French fur trader Antoine De La Mothe Cadillac advocated establishing a settlement in the land later to be known as the state of Michigan and chose the narrowest point of the Detroit River to build Fort Pontchartrain. That was in 1701 and now that Ville d'Etroit, pronounced 'day-twah,' a French word meaning 'the strait,' has celebrated its 300th birthday, it becomes more vibrant with every passing day.
The New Cadillac Square Apartment Building began life as a hotel in February of 1927. It cost $3,750,000 to build and was advertised as an exceptionally modern facility with the latest equipment and amenities. The Barlum sported news and cigar stands, a beauty salon and barbershop, telephones and a full service restaurant in the basement. When it opened adjacent to business, financial, legal and theatrical districts, it was one of the tallest buildings in Detroit and sported 800 well appointed rooms. Admission to the grand opening was by ticket only. Radio station WGHP broadcast the performances of the Jules Klein Orchestra. Rates were $2.50 to $4.00 and each room boasted of a bathroom with a tub and shower. The Barlum was a favorite haven on the Vaudeville circuit for many show people. It once housed 95 percent of the shows appearing at the Shubert and Cass Theaters and most of the ballets and symphonies that played at the Masonic Temple.
It was constructed under the auspices of the Cadillac Square Improvement Company run by John J. Barnum and his two brothers, Lewis P. and John P. along with former Mayor of Detroit William B. Thompson. H. W. Bonnah and W. C. Chaffee designed the Barlum with American architecture and Venetian touches. The steel frame was built in only 41 days. Numerous firms around Detroit helped construct it with expertise in heating & cooling, marble work, painting, decorating and more. A week after the grand opening, the ground was broken for nearby Barlum Tower, a forty story office building now known as Cadillac Tower. Barlum also built the Lawyers Building to help improve the Cadillac Square area.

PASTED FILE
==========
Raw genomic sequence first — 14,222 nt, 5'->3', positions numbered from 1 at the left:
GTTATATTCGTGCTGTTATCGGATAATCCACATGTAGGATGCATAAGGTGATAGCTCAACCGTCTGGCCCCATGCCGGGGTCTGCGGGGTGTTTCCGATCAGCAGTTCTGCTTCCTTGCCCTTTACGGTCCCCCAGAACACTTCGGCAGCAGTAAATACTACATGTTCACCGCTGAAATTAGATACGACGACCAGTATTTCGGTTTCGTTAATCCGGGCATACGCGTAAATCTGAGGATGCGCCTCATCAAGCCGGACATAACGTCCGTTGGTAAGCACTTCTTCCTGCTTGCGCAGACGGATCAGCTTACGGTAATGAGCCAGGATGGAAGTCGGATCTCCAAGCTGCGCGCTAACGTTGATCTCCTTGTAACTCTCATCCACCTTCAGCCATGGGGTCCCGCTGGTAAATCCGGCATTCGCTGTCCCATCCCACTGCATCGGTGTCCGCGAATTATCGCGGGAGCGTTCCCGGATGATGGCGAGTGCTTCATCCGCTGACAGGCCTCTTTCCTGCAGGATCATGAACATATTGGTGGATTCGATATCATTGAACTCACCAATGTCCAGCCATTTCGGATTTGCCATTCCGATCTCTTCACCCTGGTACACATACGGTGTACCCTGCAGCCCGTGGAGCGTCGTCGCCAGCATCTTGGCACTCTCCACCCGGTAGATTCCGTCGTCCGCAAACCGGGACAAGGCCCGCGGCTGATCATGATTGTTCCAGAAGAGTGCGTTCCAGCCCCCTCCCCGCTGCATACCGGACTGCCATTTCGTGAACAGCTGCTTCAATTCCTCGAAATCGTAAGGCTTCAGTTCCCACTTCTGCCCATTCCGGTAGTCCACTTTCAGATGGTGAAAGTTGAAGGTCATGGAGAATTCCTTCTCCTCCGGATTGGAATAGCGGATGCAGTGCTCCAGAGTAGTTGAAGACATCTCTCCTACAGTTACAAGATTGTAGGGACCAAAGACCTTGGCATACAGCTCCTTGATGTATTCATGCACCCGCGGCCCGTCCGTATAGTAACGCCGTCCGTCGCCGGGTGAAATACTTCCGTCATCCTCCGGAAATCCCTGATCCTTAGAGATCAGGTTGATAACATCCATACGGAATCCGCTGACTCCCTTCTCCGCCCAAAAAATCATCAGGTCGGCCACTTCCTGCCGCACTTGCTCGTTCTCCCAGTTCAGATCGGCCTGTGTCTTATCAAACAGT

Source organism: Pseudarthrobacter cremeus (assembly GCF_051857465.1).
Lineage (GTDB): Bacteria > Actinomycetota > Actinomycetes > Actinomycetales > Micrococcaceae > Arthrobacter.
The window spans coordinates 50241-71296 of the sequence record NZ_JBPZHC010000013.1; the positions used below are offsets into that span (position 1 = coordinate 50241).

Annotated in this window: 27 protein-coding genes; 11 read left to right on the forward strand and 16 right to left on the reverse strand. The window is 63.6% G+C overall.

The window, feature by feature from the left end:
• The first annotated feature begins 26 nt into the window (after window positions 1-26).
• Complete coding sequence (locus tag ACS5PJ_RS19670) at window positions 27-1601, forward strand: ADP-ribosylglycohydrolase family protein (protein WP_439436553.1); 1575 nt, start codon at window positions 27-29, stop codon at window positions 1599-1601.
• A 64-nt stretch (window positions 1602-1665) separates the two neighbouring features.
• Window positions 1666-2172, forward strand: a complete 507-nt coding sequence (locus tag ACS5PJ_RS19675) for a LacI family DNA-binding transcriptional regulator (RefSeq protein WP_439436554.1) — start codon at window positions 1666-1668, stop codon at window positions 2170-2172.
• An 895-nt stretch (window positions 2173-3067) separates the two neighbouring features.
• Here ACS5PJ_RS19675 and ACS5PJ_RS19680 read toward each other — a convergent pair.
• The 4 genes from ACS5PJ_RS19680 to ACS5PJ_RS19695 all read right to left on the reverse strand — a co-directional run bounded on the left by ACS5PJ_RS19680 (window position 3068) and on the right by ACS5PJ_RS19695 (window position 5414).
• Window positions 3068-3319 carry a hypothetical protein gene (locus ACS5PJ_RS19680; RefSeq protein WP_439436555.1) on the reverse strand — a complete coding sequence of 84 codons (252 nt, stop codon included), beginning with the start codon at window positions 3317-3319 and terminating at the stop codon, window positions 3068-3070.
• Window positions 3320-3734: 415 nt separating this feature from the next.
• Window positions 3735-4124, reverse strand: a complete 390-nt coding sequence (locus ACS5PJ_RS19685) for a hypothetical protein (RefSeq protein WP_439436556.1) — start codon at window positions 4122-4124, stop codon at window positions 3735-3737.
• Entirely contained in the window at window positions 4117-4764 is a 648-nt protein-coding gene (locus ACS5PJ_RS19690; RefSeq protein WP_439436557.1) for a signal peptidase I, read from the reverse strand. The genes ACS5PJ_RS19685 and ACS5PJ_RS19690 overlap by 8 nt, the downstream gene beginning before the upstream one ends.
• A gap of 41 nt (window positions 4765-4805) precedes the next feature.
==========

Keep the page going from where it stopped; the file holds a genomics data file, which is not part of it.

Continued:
John J. Barlum was born in Detroit on April 14, 1866; he was son of Thomas and Bridget (McNamara) Barlum. He was educated in the public schools of Detroit and married Jula M. Lewis in Detroit on April 26, 1893. He died September 18, 1940 and is buried at Mount Olivet Cemetery.
Barlum lost the hotel during the Depression and two different hotel groups unsuccessfully controlled it until the City of Detroit took it over in 1941 because of unpaid taxes. It was sold in 1942 to Henry C. Keywell for $540,000. In the late 1950s, he remodeled it and renamed the Henrose, which is a combination of his first name and the name of his wife, Rose. But Keywell had no better luck and it was taken over by the Teamsters Union Central States Southwest in 1963. The hotel was bought by a syndicate from Washington in 1964 and renamed the Embassy. Only seven months later, it reverted to the Teamsters fund due to the owners defaulting on their loan. November of 1966 found a Boston based group purchasing the hotel and they converted it to an apartment building. It reopened in April of 1967 with efficiency and studio units, gleaming kitchen appliances and more along with a new name: One Eleven Cadillac Square.
purchased the building in 1994. The New Cadillac Square Apartments have undergone extensive renovations including replacing the roof, boiler and installing new windows. There are new elevators and controls plus the lobby has been remodeled. The building is very well maintained. Once billed as Detroit's most convenient hotel, New Cadillac can provide the same central location in the heart of the city of Detroit. With friendly people and a dedicated staff, this charming apartment building can be your home while you explore everything Detroit has to offer and make the city your own!
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